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Copyright 2006 Julie Shepherd Knapp
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Copyright 2006 Julie Shepherd Knapp.  All rights reserved.
The Homeschool Diner's Guide to
Homeschooling by Subject
Language Arts


Homeschooling Reluctant Writers
and Children Who Hate to Write

by Julie Shepherd knapp, copyright 2006, 2008


Pre-expressive writing activities and strategies to help reluctant writers
become interested in words and writing...


Some children are naturals at writing -- the words practically flow
from their pencils as they write lengthy stories, create poetry, and
enthusiastically write book reports and research reports.  They write
frequently (because they enjoy it), even choosing to write in their spare
time, and enjoy sharing what they have written with others.  If you are
reading this article, however, you are dealing with the opposite end of the
spectrum --a reluctant writer.

Reluctant writers come in two varieties -- those who enjoy writing
projects of their own choosing, but need to be persuaded to do assigned
writing... and those who are reluctant to write at all, because they have
very real difficulties with writing.

Children who enjoy writing, but balk at writing assignments are the easier
to help of the two types.  Often, a change in the type of writing you
assign will gain their cooperation and inspire them to write. Children who
have difficulty with all types of writing are much more challenging
because they may actually have a developmental issue or a learning
disability that interferes with their writing. These children will need a great
deal of help with the writing process.

If your child doesn't mind some types of writing, but is reluctant to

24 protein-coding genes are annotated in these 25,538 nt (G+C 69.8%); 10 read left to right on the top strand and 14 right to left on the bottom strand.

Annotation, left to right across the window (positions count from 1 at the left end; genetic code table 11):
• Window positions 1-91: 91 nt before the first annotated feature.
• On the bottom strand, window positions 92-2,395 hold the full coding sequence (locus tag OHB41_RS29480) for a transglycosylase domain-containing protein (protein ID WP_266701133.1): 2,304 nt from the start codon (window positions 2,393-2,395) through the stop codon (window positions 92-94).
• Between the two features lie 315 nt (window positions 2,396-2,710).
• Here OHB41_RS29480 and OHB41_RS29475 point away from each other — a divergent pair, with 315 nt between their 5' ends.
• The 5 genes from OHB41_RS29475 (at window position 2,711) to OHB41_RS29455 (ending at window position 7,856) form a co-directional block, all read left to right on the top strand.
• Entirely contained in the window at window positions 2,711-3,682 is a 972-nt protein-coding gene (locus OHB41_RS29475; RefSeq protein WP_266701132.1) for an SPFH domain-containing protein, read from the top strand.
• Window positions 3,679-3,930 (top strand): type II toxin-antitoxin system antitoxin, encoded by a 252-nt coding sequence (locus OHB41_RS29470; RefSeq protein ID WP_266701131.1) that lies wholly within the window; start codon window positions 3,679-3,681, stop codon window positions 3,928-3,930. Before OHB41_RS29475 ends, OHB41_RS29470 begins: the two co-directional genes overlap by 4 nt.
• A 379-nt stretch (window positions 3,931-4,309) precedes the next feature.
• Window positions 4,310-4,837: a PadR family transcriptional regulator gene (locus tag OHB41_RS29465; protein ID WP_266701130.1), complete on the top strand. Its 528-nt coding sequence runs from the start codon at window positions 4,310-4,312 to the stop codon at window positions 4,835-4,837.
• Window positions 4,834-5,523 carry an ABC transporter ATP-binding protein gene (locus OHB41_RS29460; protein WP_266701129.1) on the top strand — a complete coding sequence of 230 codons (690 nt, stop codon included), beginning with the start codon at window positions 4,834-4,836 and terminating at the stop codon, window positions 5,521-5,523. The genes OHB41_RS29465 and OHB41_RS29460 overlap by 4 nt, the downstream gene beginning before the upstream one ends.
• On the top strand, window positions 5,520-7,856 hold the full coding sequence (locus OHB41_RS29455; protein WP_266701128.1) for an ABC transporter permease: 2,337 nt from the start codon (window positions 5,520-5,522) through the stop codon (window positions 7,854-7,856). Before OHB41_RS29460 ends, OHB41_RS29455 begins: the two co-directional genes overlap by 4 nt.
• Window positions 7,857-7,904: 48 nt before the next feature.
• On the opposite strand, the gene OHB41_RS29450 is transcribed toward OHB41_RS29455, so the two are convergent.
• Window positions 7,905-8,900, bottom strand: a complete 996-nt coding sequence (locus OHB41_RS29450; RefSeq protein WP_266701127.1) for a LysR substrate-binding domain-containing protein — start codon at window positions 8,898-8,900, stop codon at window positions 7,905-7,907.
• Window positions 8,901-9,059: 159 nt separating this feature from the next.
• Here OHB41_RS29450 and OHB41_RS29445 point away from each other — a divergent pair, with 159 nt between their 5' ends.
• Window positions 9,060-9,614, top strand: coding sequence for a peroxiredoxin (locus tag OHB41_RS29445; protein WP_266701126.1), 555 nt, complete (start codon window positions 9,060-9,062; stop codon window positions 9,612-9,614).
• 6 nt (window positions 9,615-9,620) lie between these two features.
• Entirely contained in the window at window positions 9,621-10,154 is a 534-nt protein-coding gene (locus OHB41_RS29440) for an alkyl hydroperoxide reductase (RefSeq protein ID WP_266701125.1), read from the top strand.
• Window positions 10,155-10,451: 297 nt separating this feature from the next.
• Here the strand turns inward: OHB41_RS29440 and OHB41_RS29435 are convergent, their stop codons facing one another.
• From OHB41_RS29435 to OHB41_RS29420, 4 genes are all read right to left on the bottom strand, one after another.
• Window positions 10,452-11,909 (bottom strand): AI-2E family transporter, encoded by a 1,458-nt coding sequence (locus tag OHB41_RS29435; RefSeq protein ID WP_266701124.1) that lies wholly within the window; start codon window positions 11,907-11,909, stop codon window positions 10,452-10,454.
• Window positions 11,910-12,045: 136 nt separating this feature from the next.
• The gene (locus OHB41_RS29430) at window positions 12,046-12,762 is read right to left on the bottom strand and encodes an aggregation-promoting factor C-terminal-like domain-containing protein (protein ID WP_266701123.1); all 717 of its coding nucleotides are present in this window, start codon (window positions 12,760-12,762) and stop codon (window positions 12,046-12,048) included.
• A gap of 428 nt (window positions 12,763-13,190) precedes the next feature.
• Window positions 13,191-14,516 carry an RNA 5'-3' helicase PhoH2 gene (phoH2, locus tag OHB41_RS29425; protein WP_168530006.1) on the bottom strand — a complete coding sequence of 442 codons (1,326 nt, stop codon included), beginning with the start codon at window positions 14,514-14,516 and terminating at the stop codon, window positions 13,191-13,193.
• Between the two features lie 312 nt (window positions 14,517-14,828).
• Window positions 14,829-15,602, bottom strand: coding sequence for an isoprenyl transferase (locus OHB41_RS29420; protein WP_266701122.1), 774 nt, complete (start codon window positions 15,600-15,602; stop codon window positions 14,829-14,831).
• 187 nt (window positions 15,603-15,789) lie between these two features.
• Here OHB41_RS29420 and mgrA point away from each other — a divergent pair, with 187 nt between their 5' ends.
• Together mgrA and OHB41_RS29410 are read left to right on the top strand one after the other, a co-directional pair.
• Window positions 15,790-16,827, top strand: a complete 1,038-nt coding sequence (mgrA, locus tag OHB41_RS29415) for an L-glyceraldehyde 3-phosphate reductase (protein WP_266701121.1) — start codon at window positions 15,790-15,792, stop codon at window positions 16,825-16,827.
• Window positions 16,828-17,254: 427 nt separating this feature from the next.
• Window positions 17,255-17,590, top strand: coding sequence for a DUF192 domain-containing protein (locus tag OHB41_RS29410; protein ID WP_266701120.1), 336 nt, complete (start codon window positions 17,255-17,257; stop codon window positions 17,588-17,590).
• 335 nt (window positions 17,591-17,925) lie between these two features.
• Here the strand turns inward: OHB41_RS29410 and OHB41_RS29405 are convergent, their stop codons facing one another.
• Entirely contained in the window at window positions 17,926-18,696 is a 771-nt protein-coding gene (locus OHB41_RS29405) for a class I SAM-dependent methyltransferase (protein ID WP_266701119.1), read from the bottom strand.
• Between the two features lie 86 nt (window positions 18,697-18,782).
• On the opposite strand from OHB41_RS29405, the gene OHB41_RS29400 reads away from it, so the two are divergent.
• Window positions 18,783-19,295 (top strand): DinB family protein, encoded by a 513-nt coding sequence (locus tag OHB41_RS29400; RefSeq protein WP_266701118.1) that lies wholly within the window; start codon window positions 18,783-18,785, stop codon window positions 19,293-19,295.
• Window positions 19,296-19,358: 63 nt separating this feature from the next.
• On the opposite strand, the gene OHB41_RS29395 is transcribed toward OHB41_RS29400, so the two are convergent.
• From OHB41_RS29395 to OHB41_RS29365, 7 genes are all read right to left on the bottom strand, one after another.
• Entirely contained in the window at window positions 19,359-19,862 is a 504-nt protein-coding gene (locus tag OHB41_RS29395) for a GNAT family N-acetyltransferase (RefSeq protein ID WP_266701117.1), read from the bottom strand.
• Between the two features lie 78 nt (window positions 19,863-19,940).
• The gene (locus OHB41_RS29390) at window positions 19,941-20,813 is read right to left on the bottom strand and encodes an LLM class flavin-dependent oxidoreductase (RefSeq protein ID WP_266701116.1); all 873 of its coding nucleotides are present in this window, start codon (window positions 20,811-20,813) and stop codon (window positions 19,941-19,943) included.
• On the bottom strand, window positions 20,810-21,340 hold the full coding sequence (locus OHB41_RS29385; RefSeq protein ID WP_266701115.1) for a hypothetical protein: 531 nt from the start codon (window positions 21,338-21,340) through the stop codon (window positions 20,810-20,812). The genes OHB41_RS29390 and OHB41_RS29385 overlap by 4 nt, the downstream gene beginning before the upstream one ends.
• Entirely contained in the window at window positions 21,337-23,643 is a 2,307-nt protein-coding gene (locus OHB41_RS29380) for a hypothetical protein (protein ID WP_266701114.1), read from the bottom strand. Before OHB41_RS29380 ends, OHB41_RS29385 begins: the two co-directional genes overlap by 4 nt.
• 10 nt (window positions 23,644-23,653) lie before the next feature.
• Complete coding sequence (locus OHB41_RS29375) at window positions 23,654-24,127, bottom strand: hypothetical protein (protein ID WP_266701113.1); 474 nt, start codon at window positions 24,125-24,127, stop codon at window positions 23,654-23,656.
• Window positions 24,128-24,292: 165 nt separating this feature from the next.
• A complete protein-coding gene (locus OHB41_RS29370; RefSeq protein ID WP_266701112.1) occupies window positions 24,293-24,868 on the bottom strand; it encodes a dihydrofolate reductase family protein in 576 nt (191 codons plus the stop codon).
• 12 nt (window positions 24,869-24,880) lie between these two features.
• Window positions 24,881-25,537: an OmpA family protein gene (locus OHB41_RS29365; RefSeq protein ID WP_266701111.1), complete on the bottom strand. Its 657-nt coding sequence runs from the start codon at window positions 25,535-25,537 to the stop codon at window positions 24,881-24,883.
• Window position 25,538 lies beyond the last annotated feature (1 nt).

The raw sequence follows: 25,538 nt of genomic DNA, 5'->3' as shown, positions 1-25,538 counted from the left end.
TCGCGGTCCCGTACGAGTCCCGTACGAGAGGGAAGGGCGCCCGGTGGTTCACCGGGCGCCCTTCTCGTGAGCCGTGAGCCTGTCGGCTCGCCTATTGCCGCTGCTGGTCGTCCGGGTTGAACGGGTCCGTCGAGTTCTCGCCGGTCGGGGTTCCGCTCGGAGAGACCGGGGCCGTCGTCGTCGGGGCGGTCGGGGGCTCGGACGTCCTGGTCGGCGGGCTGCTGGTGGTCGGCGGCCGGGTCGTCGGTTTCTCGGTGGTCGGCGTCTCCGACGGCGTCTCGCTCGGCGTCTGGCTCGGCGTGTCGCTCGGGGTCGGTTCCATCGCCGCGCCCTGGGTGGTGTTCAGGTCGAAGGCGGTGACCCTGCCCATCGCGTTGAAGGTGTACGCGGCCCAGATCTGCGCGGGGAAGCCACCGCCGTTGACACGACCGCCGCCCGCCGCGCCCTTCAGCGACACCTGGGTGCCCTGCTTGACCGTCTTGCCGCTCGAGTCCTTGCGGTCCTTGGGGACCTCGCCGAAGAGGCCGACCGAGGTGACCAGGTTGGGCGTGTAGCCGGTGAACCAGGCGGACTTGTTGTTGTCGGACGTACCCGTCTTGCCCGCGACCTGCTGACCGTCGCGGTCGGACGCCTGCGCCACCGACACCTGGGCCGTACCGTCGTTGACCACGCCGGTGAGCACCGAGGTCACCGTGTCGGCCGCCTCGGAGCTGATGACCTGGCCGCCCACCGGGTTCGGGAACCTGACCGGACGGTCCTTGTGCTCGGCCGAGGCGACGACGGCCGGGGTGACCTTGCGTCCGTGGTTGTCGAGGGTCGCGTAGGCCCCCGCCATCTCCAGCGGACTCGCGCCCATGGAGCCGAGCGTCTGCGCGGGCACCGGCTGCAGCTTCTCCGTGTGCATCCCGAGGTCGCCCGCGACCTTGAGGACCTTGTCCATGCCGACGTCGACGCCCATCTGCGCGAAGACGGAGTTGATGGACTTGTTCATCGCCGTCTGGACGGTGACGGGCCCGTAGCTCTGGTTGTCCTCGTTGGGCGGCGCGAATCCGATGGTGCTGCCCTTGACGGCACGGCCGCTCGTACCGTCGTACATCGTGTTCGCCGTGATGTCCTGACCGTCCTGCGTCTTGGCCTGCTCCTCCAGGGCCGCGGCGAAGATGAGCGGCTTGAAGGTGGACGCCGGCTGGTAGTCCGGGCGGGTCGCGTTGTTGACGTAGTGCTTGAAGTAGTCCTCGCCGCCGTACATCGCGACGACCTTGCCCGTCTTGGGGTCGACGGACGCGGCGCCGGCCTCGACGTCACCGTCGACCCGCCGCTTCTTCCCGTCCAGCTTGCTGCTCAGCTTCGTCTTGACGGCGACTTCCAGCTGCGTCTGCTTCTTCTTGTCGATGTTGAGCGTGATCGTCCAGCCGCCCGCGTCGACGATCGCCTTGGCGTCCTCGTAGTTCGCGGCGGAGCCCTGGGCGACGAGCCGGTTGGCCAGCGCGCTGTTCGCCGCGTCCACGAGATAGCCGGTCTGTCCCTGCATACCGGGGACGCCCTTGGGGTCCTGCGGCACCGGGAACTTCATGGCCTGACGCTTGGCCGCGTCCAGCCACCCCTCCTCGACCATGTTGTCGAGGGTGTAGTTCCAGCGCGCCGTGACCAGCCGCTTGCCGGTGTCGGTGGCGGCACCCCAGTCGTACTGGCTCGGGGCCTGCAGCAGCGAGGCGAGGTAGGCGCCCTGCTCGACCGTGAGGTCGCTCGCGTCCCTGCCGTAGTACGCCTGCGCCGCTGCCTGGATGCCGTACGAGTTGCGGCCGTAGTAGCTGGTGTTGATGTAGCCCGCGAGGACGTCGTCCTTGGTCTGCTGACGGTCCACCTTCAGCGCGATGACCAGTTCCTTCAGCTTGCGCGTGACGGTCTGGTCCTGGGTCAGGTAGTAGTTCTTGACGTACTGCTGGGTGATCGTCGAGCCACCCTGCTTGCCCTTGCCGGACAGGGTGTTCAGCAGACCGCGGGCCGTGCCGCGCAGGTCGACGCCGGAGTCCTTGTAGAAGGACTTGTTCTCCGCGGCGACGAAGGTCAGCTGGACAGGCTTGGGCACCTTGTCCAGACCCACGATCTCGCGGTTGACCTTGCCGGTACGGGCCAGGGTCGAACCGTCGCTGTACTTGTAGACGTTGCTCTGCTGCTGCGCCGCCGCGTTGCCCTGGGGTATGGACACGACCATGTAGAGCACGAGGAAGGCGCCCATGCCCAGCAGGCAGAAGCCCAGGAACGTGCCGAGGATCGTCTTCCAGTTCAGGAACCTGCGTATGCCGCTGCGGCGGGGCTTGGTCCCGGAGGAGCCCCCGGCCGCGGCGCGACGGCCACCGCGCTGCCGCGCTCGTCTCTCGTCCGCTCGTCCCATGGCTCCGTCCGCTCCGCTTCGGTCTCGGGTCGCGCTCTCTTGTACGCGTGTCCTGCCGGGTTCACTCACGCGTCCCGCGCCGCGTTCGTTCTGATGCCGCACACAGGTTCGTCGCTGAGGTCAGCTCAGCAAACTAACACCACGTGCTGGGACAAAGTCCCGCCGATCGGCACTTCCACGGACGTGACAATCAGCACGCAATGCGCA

do assigned writing, maybe a change in writing programs would help  --
take a look at the
Creative Ideas for Writing section where you will find
assignments that are more fun and more interesting than the writing
prompts included in most writing programs.  

Remember that children (like everyone else!) are more willing to write
about topics that interest them, and are happiest when they have several
choices and a real say in what they write about. Also, keep in mind that
some children prefer creative writing while others prefer factual
writing
, so keep your child's preferences in mind as you look thru the
many options for writing activities.

Some reluctant writers just
need help to become comfortable with
writing.  They need to be eased into the idea, need help finding
inspiration, and benefit from the chance to do fun writing projects.  
Parents should take care with such a child not to make too big a deal of
writing-- or they may end up with a student who decides they hate to write
and who resists all writing assignments.  

Some reluctant writers are actually just
late-bloomers who will become
quite good at writing when the time is right for them.  As homeschoolers
we can afford to give them the time they need.

Some 4 to 6 year olds may just be
too young or too immature to
manage the whole writing process.  Luckily, homeschoolers have the
luxury of waiting another year or two to begin writing lessons with a child
who just doesn't seem ready for formal writing instruction.  Explore
pre-writing activities that may help develop the muscles and dexterity
that will be needed for the act of handwriting.

Sometimes a child's
learning style makes writing a struggle.  Take a
look at the
Visual-Spatial Learner page if you suspect that your child
has a very visual way of thinking that may make working with words a
challenge.

However, if you have a child who seriously struggles with handwriting and
also with composition it is possible that he or she has a disability of
written expression, called
dysgraphia.  You can read more about
dysgraphia and other learning disabilities in the
Special Needs section.

Children who have very real difficulties with writing -- difficulties
that lead to tears and tantrums, and writing that seems to be way below
the level you believe they should be capable of -- need special attention
and, probably, at some point, professional assistance to overcome their
troubles with writing. There are a lot of different reasons for a child to
have such a hard time with writing.  

Expressive writing requires a lot of different skills and kids can
have trouble with any one or more of them!
 Just think about it -- in
order to write a paragraph -- children need to choose what to write about,
decide what details to include, organize their thoughts into a logical
sequence, think of what to say and how to say it and what words to use,
hold the thoughts for each sentence in
short term memory as they
write, try to remember proper spelling, spacing, grammar, and